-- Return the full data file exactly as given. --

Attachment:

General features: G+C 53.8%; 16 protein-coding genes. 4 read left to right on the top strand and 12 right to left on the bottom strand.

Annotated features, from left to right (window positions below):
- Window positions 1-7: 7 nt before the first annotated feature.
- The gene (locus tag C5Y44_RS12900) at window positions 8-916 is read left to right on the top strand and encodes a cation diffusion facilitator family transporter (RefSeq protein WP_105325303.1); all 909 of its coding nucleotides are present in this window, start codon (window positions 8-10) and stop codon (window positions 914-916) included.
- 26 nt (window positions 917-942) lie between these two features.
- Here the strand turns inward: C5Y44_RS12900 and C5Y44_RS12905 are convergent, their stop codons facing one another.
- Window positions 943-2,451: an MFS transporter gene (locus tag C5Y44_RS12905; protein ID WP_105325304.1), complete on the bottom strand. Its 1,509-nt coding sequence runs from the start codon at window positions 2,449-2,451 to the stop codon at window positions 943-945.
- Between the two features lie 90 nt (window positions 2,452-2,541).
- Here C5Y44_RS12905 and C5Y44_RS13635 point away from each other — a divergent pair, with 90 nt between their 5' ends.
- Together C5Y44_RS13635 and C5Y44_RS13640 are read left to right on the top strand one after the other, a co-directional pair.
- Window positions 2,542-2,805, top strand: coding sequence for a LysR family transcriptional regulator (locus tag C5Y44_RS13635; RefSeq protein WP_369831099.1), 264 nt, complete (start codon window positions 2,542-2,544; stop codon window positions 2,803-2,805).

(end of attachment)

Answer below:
General features: G+C 53.8%; 16 protein-coding genes. 4 read left to right on the top strand and 12 right to left on the bottom strand.

Annotated features, from left to right (window positions below):
- Window positions 1-7: 7 nt before the first annotated feature.
- The gene (locus tag C5Y44_RS12900) at window positions 8-916 is read left to right on the top strand and encodes a cation diffusion facilitator family transporter (RefSeq protein WP_105325303.1); all 909 of its coding nucleotides are present in this window, start codon (window positions 8-10) and stop codon (window positions 914-916) included.
- 26 nt (window positions 917-942) lie between these two features.
- Here the strand turns inward: C5Y44_RS12900 and C5Y44_RS12905 are convergent, their stop codons facing one another.
- Window positions 943-2,451: an MFS transporter gene (locus tag C5Y44_RS12905; protein ID WP_105325304.1), complete on the bottom strand. Its 1,509-nt coding sequence runs from the start codon at window positions 2,449-2,451 to the stop codon at window positions 943-945.
- Between the two features lie 90 nt (window positions 2,452-2,541).
- Here C5Y44_RS12905 and C5Y44_RS13635 point away from each other — a divergent pair, with 90 nt between their 5' ends.
- Together C5Y44_RS13635 and C5Y44_RS13640 are read left to right on the top strand one after the other, a co-directional pair.
- Window positions 2,542-2,805, top strand: coding sequence for a LysR family transcriptional regulator (locus tag C5Y44_RS13635; RefSeq protein WP_369831099.1), 264 nt, complete (start codon window positions 2,542-2,544; stop codon window positions 2,803-2,805).